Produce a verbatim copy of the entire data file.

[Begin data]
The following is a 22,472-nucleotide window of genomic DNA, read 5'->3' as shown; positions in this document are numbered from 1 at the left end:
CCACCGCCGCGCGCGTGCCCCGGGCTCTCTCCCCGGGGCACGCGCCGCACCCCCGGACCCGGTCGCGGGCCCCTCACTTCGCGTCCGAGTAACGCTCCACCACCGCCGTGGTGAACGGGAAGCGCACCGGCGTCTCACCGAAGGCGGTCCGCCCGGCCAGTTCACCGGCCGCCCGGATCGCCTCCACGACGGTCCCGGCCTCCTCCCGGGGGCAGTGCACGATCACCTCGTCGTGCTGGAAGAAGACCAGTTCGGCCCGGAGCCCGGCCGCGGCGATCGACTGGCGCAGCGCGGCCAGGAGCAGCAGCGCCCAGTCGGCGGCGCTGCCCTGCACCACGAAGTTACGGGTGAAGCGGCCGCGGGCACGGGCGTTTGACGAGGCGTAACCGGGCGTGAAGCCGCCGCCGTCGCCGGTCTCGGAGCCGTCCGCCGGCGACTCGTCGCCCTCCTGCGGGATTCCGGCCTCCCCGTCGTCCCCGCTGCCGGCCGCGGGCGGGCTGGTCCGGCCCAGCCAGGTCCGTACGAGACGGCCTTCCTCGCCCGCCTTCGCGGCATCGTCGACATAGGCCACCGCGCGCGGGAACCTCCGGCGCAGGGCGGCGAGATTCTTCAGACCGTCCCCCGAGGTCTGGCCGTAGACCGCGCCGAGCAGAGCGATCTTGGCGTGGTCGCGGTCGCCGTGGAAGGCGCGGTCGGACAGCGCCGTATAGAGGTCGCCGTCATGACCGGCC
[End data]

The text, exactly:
The following is a 22,472-nucleotide window of genomic DNA, read 5'->3' as shown; positions in this document are numbered from 1 at the left end:
CCACCGCCGCGCGCGTGCCCCGGGCTCTCTCCCCGGGGCACGCGCCGCACCCCCGGACCCGGTCGCGGGCCCCTCACTTCGCGTCCGAGTAACGCTCCACCACCGCCGTGGTGAACGGGAAGCGCACCGGCGTCTCACCGAAGGCGGTCCGCCCGGCCAGTTCACCGGCCGCCCGGATCGCCTCCACGACGGTCCCGGCCTCCTCCCGGGGGCAGTGCACGATCACCTCGTCGTGCTGGAAGAAGACCAGTTCGGCCCGGAGCCCGGCCGCGGCGATCGACTGGCGCAGCGCGGCCAGGAGCAGCAGCGCCCAGTCGGCGGCGCTGCCCTGCACCACGAAGTTACGGGTGAAGCGGCCGCGGGCACGGGCGTTTGACGAGGCGTAACCGGGCGTGAAGCCGCCGCCGTCGCCGGTCTCGGAGCCGTCCGCCGGCGACTCGTCGCCCTCCTGCGGGATTCCGGCCTCCCCGTCGTCCCCGCTGCCGGCCGCGGGCGGGCTGGTCCGGCCCAGCCAGGTCCGTACGAGACGGCCTTCCTCGCCCGCCTTCGCGGCATCGTCGACATAGGCCACCGCGCGCGGGAACCTCCGGCGCAGGGCGGCGAGATTCTTCAGACCGTCCCCCGAGGTCTGGCCGTAGACCGCGCCGAGCAGAGCGATCTTGGCGTGGTCGCGGTCGCCGTGGAAGGCGCGGTCGGACAGCGCCGTATAGAGGTCGCCGTCATGACCGGCC